The greatest French tenor of the latter part of the 19th century, Jean De Reszké, in fact the greatest French singer of his day, was Arthur Endrèze’s teacher for three years. De Reszké began as a baritone and restudied as a tenor. Arthur Endrèze and Jean de Reszké were not French by birth, but ‘we should remember that vocal style is the product of cultural identification, not the accident of birth - a baby born in a stable is not a horse’, as Michael Scott explained. Endrèze found his artistic temperament destined for the serious and tragic incarnations. He never appeared in Mozart and Rossini (except DON GIOVANNI)

There is neither roundness nor brilliance in his voice (as we know from Italian baritones), but his is a warm and highly individual instrument of a velvety quality in the upper register. Particularly in the lyrical parts, you can hear his perfect mezza voce and his great ability to sing with inner emotion. He articulates each phrase with a feeling for the particular color that helps to illuminate its meaning. Endrèze had a perfect French pronunciation (all the more remarkable for a native American) and, when listening to him, you will know what French diction is about. His Hérode, Hamlet and Athanaël - not to forget his song recordings - are wonderful examples of French singing art. Arthur Endrèze is a favorite baritone of mine because of his entirely personal and sensual approach to music.”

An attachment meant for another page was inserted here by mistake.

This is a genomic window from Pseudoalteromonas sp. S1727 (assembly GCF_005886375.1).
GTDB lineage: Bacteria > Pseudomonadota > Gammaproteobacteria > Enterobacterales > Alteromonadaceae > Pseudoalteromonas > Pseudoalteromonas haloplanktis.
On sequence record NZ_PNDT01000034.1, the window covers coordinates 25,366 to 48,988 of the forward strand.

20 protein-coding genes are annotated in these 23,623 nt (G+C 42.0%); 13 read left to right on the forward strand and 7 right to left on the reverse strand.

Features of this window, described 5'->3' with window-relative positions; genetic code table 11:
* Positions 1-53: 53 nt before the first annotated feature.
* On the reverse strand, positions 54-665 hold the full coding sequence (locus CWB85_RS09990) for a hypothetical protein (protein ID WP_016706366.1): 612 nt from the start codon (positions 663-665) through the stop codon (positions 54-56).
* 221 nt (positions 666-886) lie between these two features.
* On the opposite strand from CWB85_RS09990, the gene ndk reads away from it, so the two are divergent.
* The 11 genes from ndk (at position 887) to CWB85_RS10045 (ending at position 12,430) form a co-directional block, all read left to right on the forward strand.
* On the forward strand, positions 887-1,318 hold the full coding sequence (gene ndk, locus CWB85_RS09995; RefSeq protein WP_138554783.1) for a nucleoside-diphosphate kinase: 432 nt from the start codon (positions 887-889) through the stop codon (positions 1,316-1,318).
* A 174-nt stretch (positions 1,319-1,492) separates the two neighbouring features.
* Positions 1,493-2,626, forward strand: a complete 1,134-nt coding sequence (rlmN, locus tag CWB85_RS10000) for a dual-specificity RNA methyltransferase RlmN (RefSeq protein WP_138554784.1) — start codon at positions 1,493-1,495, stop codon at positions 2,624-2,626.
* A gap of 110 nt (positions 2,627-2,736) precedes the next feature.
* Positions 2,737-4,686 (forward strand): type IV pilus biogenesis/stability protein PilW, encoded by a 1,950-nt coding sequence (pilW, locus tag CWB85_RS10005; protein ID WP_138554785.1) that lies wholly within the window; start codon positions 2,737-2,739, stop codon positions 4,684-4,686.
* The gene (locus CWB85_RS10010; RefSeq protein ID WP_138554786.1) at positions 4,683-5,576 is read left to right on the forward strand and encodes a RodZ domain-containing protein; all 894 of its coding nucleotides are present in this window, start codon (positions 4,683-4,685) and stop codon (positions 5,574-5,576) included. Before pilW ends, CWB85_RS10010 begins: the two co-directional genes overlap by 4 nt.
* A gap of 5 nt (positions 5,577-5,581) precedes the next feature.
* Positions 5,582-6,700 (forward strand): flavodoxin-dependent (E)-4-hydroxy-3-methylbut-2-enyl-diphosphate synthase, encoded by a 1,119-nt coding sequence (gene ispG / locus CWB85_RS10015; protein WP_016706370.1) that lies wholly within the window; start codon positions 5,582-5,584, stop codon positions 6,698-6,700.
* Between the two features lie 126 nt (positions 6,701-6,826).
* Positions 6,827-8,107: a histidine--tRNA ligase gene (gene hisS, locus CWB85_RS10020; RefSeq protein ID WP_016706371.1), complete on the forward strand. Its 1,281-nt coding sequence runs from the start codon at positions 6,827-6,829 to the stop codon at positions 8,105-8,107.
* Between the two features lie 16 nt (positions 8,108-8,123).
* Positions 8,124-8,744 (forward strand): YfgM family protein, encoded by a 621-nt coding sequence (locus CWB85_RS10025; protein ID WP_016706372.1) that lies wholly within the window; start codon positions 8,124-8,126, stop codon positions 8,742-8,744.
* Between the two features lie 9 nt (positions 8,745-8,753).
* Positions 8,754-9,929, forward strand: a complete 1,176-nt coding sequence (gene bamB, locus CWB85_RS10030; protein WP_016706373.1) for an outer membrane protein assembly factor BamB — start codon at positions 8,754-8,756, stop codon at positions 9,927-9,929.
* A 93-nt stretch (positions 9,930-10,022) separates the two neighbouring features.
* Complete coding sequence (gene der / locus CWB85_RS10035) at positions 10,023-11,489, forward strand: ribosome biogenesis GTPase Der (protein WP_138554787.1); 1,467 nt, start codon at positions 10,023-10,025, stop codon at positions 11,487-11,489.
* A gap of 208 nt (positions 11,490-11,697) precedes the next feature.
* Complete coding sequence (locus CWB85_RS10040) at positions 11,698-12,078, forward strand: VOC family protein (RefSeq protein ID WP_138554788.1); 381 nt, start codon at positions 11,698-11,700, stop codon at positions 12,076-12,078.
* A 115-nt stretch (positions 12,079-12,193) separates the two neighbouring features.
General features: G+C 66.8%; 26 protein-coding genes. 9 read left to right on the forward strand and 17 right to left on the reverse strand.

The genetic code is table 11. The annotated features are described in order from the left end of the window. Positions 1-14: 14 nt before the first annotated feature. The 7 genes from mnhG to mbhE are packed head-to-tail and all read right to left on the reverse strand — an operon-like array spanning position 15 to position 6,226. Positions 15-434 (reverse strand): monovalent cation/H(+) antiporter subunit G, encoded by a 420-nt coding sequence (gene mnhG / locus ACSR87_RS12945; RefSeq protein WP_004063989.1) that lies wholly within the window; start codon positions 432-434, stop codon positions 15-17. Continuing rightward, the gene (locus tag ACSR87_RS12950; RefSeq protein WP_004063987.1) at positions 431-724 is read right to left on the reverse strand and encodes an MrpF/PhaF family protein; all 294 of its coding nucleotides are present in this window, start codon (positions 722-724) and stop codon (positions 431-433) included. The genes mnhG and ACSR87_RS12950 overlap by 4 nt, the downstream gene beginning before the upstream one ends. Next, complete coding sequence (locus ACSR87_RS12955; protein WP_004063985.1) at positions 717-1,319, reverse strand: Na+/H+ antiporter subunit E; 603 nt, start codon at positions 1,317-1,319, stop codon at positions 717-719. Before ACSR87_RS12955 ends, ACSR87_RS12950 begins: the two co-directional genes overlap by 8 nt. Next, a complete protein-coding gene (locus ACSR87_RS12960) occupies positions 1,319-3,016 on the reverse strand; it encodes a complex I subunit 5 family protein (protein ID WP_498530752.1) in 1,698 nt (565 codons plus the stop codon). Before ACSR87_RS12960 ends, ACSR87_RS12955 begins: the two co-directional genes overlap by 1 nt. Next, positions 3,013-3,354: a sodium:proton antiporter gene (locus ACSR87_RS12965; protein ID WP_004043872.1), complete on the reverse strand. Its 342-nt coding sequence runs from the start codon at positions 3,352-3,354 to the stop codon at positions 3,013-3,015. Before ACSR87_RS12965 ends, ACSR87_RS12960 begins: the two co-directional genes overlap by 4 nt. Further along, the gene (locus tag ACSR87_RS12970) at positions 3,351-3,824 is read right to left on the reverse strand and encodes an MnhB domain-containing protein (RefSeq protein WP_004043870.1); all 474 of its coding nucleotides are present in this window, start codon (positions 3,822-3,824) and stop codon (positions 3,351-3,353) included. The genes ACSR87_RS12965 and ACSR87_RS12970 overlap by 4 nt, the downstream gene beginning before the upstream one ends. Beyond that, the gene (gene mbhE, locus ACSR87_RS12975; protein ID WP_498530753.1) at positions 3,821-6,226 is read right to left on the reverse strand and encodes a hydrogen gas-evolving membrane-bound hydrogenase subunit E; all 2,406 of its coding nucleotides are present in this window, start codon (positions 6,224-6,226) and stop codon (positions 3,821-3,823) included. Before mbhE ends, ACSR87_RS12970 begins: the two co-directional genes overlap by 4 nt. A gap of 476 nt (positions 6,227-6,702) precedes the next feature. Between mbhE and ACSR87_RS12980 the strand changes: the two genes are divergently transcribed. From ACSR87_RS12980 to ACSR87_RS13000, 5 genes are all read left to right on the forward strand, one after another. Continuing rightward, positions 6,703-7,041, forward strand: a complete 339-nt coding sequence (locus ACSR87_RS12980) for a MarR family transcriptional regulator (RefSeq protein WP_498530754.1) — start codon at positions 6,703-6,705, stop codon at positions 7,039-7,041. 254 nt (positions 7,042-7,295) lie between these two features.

- Andrea Shum-Binder, subito-cantabile



“On records, Endrèze projects a romanticism that supports his image. His voice is velvety and sensual. He articulates each phrase with a feeling for the particular color that helps illuminate its meaning. As a singing actor, Arthur Endrèze was the heir to Jean de Reszké's legendary magic; he also deserves recognition as one of the greatest American baritones.”

- Harold Bruder



“A pupil of Jean de Reszké, a young American baritone, Mr. Endrèze did unusually good work in the difficult rôle of Guercoeur. He has the best voice which has been heard for some years on the Opéra boards. His voice has, in reality, the characteristic timbre of a tenor and he is able to reach both the upper and lower extremes with ease. The power of his voice is unusual. He is, moreover, an artist who is full of intelligence and one who has proved himself to be an excellent actor. His success was great.”

- Henry Prunières, THE NEW YORK TIMES



“As for the twelve songs [Endrèze] recorded with piano, they give one the opportunity to hear him, for once, in languages other than French—and dare one say that he impresses more in German than in his native tongue? The gems are, nevertheless, the two Faurés, the delightful Paladilhe, and the three Hahns, with the considerable bonus of having the composer as accompanist. Among the songs he recorded for the French radio in the late 1930s or early 1940s, particularly interesting, on account of their relative rarity, are the Chaussons, Nanny and Hébé, and the even rarer 'Paysages tristes', the cycle on Verlaine poems composed in 1886 by Charles Bordes a disciple of César Franck, chiefly remembered for being, along with Vincent d’Indy, one of the founders of the Schola cantorum in 1894.”

- Vincent Giroud, Program Notes